Endometriosis is frequently referred to as an invisible illness; it goes undiagnosed or misdiagnosed and many women across the world simply suffer in silence, unaware that help is available.
One in ten women of reproductive age are afflicted by this painful and debilitating condition. Worse still, for those who don’t seek, or can’t access treatment, the consequences can be life changing: infertility, crippling pain and severe repercussions for mental wellbeing.
Despite many years of research, the medical community hasn’t been able to identify what causes endometriosis or how to cure it, but they have made great leaps in its treatment. More work needs to be done on raising awareness of this common, yet frequently misunderstood condition.
There is no known cure for endometriosis, but early diagnosis and treatment can vastly improve the quality of life of sufferers. There are treatments available that can manage symptoms and slow the progression of the condition. Equally, the longer endometriosis is left untreated, the worse it can become.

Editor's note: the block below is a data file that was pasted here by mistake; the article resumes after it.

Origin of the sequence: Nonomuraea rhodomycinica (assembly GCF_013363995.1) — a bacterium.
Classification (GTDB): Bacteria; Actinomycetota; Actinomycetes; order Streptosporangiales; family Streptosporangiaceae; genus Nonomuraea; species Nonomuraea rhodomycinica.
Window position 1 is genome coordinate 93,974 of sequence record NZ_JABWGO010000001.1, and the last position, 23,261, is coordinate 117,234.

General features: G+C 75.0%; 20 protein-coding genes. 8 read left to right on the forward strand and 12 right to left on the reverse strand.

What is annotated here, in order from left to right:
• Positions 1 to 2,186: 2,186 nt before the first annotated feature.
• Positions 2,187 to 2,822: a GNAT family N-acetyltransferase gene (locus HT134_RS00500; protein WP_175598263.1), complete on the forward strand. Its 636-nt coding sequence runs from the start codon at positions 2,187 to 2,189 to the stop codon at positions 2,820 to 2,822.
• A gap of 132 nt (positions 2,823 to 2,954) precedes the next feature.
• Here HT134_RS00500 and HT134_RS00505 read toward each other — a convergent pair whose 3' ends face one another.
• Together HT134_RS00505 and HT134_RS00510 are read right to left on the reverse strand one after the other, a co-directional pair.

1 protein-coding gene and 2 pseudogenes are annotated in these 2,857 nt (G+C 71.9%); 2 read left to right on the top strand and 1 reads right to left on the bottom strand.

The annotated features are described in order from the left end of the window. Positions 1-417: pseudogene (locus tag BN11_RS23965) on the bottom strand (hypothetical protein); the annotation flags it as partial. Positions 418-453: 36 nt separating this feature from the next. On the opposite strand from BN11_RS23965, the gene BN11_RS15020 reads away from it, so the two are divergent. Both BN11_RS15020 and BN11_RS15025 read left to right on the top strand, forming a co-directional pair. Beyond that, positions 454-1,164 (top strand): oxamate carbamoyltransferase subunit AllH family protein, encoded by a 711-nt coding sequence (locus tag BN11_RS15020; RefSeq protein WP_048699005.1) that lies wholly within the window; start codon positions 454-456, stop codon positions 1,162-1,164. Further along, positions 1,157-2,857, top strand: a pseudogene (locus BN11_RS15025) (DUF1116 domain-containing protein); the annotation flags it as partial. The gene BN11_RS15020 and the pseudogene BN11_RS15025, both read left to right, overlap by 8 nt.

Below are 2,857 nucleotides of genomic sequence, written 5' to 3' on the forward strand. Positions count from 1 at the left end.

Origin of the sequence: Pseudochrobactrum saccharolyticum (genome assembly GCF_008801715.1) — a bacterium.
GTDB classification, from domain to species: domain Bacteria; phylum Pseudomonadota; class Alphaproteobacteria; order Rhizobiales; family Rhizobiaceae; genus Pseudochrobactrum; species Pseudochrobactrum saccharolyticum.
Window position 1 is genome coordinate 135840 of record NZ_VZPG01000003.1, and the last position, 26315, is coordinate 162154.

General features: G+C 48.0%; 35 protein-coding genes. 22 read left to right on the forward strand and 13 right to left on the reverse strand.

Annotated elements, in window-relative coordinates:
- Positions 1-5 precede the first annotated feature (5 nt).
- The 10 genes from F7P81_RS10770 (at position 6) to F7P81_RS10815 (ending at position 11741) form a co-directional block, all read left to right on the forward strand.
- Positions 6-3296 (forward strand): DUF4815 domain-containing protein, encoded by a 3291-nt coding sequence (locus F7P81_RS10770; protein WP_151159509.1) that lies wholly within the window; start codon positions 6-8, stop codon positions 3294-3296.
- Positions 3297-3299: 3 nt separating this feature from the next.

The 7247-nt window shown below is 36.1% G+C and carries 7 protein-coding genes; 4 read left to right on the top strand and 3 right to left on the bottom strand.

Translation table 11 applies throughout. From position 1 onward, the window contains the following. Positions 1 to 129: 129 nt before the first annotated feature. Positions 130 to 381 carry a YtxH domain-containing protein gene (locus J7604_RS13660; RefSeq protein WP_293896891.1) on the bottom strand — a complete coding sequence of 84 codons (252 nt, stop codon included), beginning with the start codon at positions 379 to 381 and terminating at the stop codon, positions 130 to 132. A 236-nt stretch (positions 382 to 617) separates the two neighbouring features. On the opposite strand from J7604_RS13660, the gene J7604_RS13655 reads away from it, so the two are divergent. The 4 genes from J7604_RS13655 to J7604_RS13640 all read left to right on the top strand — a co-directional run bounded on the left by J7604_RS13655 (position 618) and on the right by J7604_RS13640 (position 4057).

Delayed diagnosis has a psychological impact, too. Women are made to feel they are exaggerating or even fabricating their symptoms, or that their pain is ‘normal’, and that they should simply deal with it.
That this survey shows time to diagnosis at more than seven years suggests there is still a lack of understanding of endometriosis and its various clinical symptoms among non-specialists. Some of the symptoms of the condition can be very non-specific and can be easily overlooked or misattributed.
Thankfully, NICE released guidance in 2017 that offers clear criteria for referring women to secondary care. This includes patients with persisting symptoms, non-response to standard medications, and ultrasound or clinical examination that leads to suspicions of endometriosis. These criteria apply to adolescent girls, too.
With the right support, women suffering from endometriosis can achieve a better quality of life and the burden this condition places on them can be lifted.
- From the attached document, the "Endometriosis Matters" research paper, including sections from the foreword by Karen Prins, COO of BMI Healthcare; and the 'Specialists' View' by Mr Elias Kovoor.